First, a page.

It’s been a while since I’ve blogged though there has been so much on my mind and in my heart to write about. Over the past few months there have been many reminders of how quickly lives can change. What concerns me is how quickly we forget the lessons learned and go back to living our lives the same old way.
I’ve been so inspired by the young students from Parkland who show such courage in voicing their needs, their fears, and their outcry for changes. Let us not forget that they are still grieving and still reeling from the trauma of such a horrific tragedy. They never expected to be fighting for gun control reforms as teenagers in high school.
Their vulnerability is as raw as it gets. And they use it passionately as a launchpad for their growing movement for change. They are not fearful of conflict, criticism or failure in their quest. These high school students lived through their worst fears ever on Valentine’s Day.
They want — and they deserve — to be heard, to be valued and to feel safe (at school, at a concert, in a movie theatre, at home).
In the past month and a half, these young people have grown in a multitude of ways and matured far beyond their age. They’ve become articulate, poised public speakers and impassioned change makers. Their accomplishments in that very short timeframe are compelling. Not only did they set goals, they implemented them: Walkouts at schools across the country; amassing social media followers around the globe; and the national March for Our Lives occurring today.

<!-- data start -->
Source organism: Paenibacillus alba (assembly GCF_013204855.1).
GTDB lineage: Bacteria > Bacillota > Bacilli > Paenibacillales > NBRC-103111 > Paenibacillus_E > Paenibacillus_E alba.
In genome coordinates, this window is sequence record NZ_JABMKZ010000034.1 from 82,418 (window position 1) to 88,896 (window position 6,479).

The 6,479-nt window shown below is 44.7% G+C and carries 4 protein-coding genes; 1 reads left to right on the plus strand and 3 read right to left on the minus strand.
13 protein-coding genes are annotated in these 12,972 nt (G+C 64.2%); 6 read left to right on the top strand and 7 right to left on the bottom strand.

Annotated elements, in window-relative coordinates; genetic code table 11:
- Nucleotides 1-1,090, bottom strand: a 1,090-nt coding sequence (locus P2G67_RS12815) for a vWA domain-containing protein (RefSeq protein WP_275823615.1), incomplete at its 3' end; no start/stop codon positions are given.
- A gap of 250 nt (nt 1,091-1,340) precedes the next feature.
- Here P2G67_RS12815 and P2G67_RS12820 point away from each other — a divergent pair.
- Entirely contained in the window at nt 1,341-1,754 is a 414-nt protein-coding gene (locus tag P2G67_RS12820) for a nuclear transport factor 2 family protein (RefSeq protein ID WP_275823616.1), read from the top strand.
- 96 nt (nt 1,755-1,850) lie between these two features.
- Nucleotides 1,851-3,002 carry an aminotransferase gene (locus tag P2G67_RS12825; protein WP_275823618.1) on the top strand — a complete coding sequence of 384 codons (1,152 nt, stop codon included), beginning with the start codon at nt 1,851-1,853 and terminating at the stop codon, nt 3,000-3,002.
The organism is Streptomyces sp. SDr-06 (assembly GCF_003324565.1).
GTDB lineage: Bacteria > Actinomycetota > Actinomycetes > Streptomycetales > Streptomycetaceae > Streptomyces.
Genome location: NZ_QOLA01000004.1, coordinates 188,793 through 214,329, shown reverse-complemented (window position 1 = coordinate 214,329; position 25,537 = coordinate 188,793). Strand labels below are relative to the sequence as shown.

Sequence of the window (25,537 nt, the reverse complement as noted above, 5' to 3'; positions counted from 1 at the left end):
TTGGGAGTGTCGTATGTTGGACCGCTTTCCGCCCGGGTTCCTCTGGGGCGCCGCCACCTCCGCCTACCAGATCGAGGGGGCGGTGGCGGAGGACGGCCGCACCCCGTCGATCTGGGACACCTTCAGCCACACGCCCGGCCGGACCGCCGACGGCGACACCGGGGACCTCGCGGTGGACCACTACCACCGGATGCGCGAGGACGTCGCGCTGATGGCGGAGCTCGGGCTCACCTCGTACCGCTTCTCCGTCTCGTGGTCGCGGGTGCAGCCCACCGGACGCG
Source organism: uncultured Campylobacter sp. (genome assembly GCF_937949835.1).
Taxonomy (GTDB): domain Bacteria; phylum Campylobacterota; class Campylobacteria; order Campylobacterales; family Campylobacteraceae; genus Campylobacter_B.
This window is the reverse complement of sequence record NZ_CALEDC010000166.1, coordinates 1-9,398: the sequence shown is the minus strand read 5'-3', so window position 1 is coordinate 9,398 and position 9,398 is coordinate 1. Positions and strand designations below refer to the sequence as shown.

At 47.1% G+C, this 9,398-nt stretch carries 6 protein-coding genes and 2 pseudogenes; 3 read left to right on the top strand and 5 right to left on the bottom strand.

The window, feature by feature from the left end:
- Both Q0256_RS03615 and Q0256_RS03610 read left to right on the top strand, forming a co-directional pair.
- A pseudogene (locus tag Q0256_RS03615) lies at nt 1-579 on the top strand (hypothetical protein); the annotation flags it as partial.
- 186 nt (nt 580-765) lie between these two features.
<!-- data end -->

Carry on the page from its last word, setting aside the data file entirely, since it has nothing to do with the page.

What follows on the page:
What stands out with these Parkland students is that they want safety in schools for everyone — students, teachers, everyone in our schools – for the common good of all.
Brene Brown (Research professor at the University of Houston and author of three #1New York Times Bestsellers) offers this insight about many of the problems our country is facing today:
“When we ignore fear and deny vulnerability, fear grows and metastasizes. We move away from a belief in common humanity and unifying change and move into blame and shame.”
These high school kids get that. They are sharing their emotional horrific stories about that fateful day and urging us to take immediate action so no other child may ever have a similar experience. They care deeply about each other. It matters — and it matters to all of us.
Here is another quote from Brene Brown that drives home our responsibility to come together and find meaningful solutions to a growing, complex problem in this country.
“If we are going to change what is happening in a meaningful way we’re going to need to intentionally be with people who are different from us. We’re going to have to sign up and join, and take a seat at the table. We’re going to have to learn how to listen, have hard conversations, look for joy, share pain, and be more curious than defensive, all while seeking moments of togetherness.”
It is often noted that children teach us so much about what is truly important in life. The Parkland students have wasted no time in reminding us that ignoring gun violence is no longer acceptable.